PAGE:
The following is an excerpt from Olivier Knox | June 2, 2016 | Yahoo.com |
Looking past rival Bernie Sanders to the general election, Democratic White House hopeful Hillary Clinton on Thursday will denounce GOP nominee Donald Trump’s foreign policy ideas and bluntly declare him “simply unfit” to lead the country in a dangerous world.
The former secretary of state will “lay out in stark terms” how the reality TV star is “fundamentally unqualified to be commander in chief” senior Clinton foreign policy aide Jake Sullivan told Yahoo News by telephone.
“She will call Donald Trump out by name” and offer “a systematic and comprehensive critique of the alarming and bankrupt foreign policy ideas that Donald Trump has put forward,” Sullivan said. “She will not be pulling any punches.”
Clinton will not, however, make a point-by-point defense of her handling of world affairs as secretary of state, or present specific policy ideas, Sullivan said.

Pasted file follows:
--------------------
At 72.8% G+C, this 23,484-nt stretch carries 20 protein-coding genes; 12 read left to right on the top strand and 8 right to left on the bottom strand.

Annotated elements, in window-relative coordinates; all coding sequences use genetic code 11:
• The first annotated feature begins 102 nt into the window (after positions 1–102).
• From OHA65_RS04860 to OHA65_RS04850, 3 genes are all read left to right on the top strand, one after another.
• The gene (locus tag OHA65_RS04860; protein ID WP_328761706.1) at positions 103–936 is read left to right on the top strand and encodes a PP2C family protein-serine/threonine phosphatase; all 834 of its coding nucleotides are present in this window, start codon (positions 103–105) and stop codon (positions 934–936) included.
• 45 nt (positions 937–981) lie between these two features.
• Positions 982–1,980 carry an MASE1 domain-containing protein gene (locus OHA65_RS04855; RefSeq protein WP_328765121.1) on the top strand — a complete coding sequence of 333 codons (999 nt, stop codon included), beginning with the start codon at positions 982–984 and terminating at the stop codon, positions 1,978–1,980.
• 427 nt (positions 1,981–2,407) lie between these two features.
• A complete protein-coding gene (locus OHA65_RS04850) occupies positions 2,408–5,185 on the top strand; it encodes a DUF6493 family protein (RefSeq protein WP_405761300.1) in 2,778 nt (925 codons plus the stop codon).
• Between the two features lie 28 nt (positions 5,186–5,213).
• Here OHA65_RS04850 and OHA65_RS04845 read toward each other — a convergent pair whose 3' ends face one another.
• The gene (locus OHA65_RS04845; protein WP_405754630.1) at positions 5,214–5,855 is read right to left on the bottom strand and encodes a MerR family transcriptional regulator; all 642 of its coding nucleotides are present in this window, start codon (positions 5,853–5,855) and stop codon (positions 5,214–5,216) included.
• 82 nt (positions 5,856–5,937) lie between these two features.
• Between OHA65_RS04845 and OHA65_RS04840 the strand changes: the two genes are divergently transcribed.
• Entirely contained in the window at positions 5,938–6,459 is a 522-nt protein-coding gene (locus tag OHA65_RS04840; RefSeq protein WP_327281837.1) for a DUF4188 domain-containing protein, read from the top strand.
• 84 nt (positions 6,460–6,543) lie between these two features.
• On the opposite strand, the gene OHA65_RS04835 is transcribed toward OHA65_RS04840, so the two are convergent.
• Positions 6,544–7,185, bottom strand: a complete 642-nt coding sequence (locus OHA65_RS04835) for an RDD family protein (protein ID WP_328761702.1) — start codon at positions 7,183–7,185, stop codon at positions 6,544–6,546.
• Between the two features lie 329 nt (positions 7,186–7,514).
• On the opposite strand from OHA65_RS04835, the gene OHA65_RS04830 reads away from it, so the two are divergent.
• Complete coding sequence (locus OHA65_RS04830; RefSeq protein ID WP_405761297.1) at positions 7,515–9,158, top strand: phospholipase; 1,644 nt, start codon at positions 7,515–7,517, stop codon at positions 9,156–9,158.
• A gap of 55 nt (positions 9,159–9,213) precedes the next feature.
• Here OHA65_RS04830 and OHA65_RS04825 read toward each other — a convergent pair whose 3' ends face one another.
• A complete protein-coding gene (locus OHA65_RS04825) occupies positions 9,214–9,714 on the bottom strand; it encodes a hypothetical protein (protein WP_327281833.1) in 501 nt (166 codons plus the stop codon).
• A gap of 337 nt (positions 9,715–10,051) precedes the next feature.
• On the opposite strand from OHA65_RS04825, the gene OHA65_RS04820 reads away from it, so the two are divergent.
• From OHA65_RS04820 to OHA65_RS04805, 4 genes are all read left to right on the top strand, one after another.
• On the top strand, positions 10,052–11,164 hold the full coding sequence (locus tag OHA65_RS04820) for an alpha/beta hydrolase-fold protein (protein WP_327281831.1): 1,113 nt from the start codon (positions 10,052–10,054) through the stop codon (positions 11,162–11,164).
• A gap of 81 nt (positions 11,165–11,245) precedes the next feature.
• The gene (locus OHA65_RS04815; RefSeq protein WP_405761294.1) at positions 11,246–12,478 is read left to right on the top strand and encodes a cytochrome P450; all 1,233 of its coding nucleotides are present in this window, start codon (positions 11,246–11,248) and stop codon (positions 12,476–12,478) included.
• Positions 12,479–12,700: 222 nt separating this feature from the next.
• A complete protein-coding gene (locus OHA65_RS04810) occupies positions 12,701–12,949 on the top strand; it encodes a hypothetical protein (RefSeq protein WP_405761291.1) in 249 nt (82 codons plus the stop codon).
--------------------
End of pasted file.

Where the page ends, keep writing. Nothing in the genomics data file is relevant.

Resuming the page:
The Washington Post first reported plans for what Clinton’s campaign is billing as “a major address.” She will speak in San Diego at 11:30 a.m. local time.
Her remarks will come one day after President Obama — his sleeves rolled up and droppin’ his g’s like any campaignin’ politician — talked up his role in the recovery from the Great Recession of 2008 and declared Republicans unfit stewards of the economy.
Obama urged voters to pick Democrats in November “if what you really care about in this election is your pocketbook, if what you’re concerned about is who will look out for the interests of working people and [who will] grow the middle class.”
The unusual one-two punch on foreign and domestic policy issues most on voters’ minds suggested an attempt to shift the 2016 race to general election terrain as Clinton hopes to essentially lock up the Democratic nomination next week.
The Obama White House and Clinton’s campaign are known to plot communications strategy regularly. And the incumbent has made it no secret that he sees his former secretary of state as a better political heir than Sen. Bernie Sanders of Vermont. But aides to Obama and Clinton said privately that the two camps had not coordinated the timing of the two events.
Republicans who say the national recovery has been sluggish and has failed to reach many middle-class Americans have argued that electing Clinton would be tantamount to giving Obama a third term. The president’s chief spokesman seemed to welcome the idea.
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